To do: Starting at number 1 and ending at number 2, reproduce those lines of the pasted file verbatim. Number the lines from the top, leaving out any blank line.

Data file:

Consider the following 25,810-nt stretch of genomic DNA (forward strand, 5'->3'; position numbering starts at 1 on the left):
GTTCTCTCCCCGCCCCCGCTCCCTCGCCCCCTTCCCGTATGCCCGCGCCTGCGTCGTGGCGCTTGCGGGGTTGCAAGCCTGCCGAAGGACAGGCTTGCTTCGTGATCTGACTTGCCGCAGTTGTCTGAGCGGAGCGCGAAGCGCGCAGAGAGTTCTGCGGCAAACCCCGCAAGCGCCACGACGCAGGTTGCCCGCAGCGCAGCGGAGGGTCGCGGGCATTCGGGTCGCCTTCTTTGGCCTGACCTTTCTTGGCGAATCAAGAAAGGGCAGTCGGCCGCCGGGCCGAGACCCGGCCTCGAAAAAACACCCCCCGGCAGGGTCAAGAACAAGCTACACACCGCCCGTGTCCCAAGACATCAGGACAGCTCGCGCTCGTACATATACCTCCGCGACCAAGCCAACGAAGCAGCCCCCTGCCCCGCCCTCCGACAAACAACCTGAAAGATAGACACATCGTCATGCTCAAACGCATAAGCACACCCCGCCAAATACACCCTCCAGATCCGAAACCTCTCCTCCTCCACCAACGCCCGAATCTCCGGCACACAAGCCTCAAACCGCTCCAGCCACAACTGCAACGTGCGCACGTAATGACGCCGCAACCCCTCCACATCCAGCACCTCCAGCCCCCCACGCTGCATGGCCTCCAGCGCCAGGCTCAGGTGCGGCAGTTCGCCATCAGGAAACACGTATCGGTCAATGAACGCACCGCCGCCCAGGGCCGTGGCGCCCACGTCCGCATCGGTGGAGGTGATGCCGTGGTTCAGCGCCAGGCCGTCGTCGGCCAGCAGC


Consider the following 25,810-nt stretch of genomic DNA (forward strand, 5'->3'; position numbering starts at 1 on the left):
GTTCTCTCCCCGCCCCCGCTCCCTCGCCCCCTTCCCGTATGCCCGCGCCTGCGTCGTGGCGCTTGCGGGGTTGCAAGCCTGCCGAAGGACAGGCTTGCTTCGTGATCTGACTTGCCGCAGTTGTCTGAGCGGAGCGCGAAGCGCGCAGAGAGTTCTGCGGCAAACCCCGCAAGCGCCACGACGCAGGTTGCCCGCAGCGCAGCGGAGGGTCGCGGGCATTCGGGTCGCCTTCTTTGGCCTGACCTTTCTTGGCGAATCAAGAAAGGGCAGTCGGCCGCCGGGCCGAGACCCGGCCTCGAAAAAACACCCCCCGGCAGGGTCAAGAACAAGCTACACACCGCCCGTGTCCCAAGACATCAGGACAGCTCGCGCTCGTACATATACCTCCGCGACCAAGCCAACGAAGCAGCCCCCTGCCCCGCCCTCCGACAAACAACCTGAAAGATAGACACATCGTCATGCTCAAACGCATAAGCACACCCCGCCAAATACACCCTCCAGATCCGAAACCTCTCCTCCTCCACCAACGCCCGAATCTCCGGCACACAAGCCTCAAACCGCTCCAGCCACAACTGCAACGTGCGCACGTAATGACGCCGCAACCCCTCCACATCCAGCACCTCCAGCCCCCCACGCTGCATGGCCTCCAGCGCCAGGCTCAGGTGCGGCAGTTCGCCATCAGGAAACACGTATCGGTCAATGAACGCACCGCCGCCCAGGGCCGTGGCGCCCACGTCCGCATCGGTGGAGGTGATGCCGTGGTTCAGCGCCAGGCCGTCGTCGGCCAGCAGC